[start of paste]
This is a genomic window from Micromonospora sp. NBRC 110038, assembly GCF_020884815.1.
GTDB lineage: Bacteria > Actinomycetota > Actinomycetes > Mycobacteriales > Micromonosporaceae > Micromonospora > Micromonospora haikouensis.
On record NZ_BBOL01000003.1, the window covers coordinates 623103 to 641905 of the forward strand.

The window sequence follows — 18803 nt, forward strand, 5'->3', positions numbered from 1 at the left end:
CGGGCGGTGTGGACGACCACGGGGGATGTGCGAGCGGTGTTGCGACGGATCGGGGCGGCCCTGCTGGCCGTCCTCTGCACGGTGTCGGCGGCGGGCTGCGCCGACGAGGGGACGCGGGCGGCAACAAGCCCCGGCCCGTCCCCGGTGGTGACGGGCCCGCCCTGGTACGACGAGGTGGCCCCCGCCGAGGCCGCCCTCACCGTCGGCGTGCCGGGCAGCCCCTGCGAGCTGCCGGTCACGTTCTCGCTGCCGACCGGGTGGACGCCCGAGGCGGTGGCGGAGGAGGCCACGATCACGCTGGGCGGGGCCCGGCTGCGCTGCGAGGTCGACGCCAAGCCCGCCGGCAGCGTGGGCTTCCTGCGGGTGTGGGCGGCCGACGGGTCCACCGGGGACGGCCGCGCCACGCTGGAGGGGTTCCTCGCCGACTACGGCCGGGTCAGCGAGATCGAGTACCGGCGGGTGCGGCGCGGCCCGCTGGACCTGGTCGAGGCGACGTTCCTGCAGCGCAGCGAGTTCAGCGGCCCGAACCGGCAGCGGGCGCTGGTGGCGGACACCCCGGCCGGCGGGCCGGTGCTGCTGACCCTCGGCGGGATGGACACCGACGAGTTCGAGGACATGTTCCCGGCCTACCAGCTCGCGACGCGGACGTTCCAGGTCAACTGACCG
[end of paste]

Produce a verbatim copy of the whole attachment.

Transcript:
This is a genomic window from Micromonospora sp. NBRC 110038, assembly GCF_020884815.1.
GTDB lineage: Bacteria > Actinomycetota > Actinomycetes > Mycobacteriales > Micromonosporaceae > Micromonospora > Micromonospora haikouensis.
On record NZ_BBOL01000003.1, the window covers coordinates 623103 to 641905 of the forward strand.

The window sequence follows — 18803 nt, forward strand, 5'->3', positions numbered from 1 at the left end:
CGGGCGGTGTGGACGACCACGGGGGATGTGCGAGCGGTGTTGCGACGGATCGGGGCGGCCCTGCTGGCCGTCCTCTGCACGGTGTCGGCGGCGGGCTGCGCCGACGAGGGGACGCGGGCGGCAACAAGCCCCGGCCCGTCCCCGGTGGTGACGGGCCCGCCCTGGTACGACGAGGTGGCCCCCGCCGAGGCCGCCCTCACCGTCGGCGTGCCGGGCAGCCCCTGCGAGCTGCCGGTCACGTTCTCGCTGCCGACCGGGTGGACGCCCGAGGCGGTGGCGGAGGAGGCCACGATCACGCTGGGCGGGGCCCGGCTGCGCTGCGAGGTCGACGCCAAGCCCGCCGGCAGCGTGGGCTTCCTGCGGGTGTGGGCGGCCGACGGGTCCACCGGGGACGGCCGCGCCACGCTGGAGGGGTTCCTCGCCGACTACGGCCGGGTCAGCGAGATCGAGTACCGGCGGGTGCGGCGCGGCCCGCTGGACCTGGTCGAGGCGACGTTCCTGCAGCGCAGCGAGTTCAGCGGCCCGAACCGGCAGCGGGCGCTGGTGGCGGACACCCCGGCCGGCGGGCCGGTGCTGCTGACCCTCGGCGGGATGGACACCGACGAGTTCGAGGACATGTTCCCGGCCTACCAGCTCGCGACGCGGACGTTCCAGGTCAACTGACCG